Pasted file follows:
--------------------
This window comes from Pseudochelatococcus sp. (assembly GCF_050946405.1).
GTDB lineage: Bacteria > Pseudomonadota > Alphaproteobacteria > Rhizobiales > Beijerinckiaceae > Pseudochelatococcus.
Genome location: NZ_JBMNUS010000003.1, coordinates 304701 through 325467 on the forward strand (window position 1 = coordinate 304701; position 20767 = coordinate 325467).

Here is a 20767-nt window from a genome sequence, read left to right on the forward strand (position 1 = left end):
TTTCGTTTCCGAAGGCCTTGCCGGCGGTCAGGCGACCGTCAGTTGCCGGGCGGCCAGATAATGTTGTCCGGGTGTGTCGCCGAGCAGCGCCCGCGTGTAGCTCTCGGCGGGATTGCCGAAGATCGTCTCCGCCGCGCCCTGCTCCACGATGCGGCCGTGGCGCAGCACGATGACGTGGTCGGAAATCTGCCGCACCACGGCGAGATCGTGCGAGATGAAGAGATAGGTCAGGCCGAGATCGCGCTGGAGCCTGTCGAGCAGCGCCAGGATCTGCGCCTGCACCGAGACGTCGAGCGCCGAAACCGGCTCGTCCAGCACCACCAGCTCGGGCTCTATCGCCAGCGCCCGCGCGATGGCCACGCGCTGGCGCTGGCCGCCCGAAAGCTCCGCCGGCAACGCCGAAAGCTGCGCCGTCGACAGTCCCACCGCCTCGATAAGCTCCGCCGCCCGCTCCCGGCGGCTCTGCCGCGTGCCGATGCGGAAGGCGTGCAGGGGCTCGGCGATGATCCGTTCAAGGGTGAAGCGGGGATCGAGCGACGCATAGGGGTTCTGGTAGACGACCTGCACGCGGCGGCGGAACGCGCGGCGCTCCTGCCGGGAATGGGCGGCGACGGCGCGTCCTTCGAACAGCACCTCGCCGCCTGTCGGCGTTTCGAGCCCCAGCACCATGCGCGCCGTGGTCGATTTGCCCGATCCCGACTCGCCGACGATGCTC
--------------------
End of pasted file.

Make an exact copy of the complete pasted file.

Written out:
This window comes from Pseudochelatococcus sp. (assembly GCF_050946405.1).
GTDB lineage: Bacteria > Pseudomonadota > Alphaproteobacteria > Rhizobiales > Beijerinckiaceae > Pseudochelatococcus.
Genome location: NZ_JBMNUS010000003.1, coordinates 304701 through 325467 on the forward strand (window position 1 = coordinate 304701; position 20767 = coordinate 325467).

Here is a 20767-nt window from a genome sequence, read left to right on the forward strand (position 1 = left end):
TTTCGTTTCCGAAGGCCTTGCCGGCGGTCAGGCGACCGTCAGTTGCCGGGCGGCCAGATAATGTTGTCCGGGTGTGTCGCCGAGCAGCGCCCGCGTGTAGCTCTCGGCGGGATTGCCGAAGATCGTCTCCGCCGCGCCCTGCTCCACGATGCGGCCGTGGCGCAGCACGATGACGTGGTCGGAAATCTGCCGCACCACGGCGAGATCGTGCGAGATGAAGAGATAGGTCAGGCCGAGATCGCGCTGGAGCCTGTCGAGCAGCGCCAGGATCTGCGCCTGCACCGAGACGTCGAGCGCCGAAACCGGCTCGTCCAGCACCACCAGCTCGGGCTCTATCGCCAGCGCCCGCGCGATGGCCACGCGCTGGCGCTGGCCGCCCGAAAGCTCCGCCGGCAACGCCGAAAGCTGCGCCGTCGACAGTCCCACCGCCTCGATAAGCTCCGCCGCCCGCTCCCGGCGGCTCTGCCGCGTGCCGATGCGGAAGGCGTGCAGGGGCTCGGCGATGATCCGTTCAAGGGTGAAGCGGGGATCGAGCGACGCATAGGGGTTCTGGTAGACGACCTGCACGCGGCGGCGGAACGCGCGGCGCTCCTGCCGGGAATGGGCGGCGACGGCGCGTCCTTCGAACAGCACCTCGCCGCCTGTCGGCGTTTCGAGCCCCAGCACCATGCGCGCCGTGGTCGATTTGCCCGATCCCGACTCGCCGACGATGCTC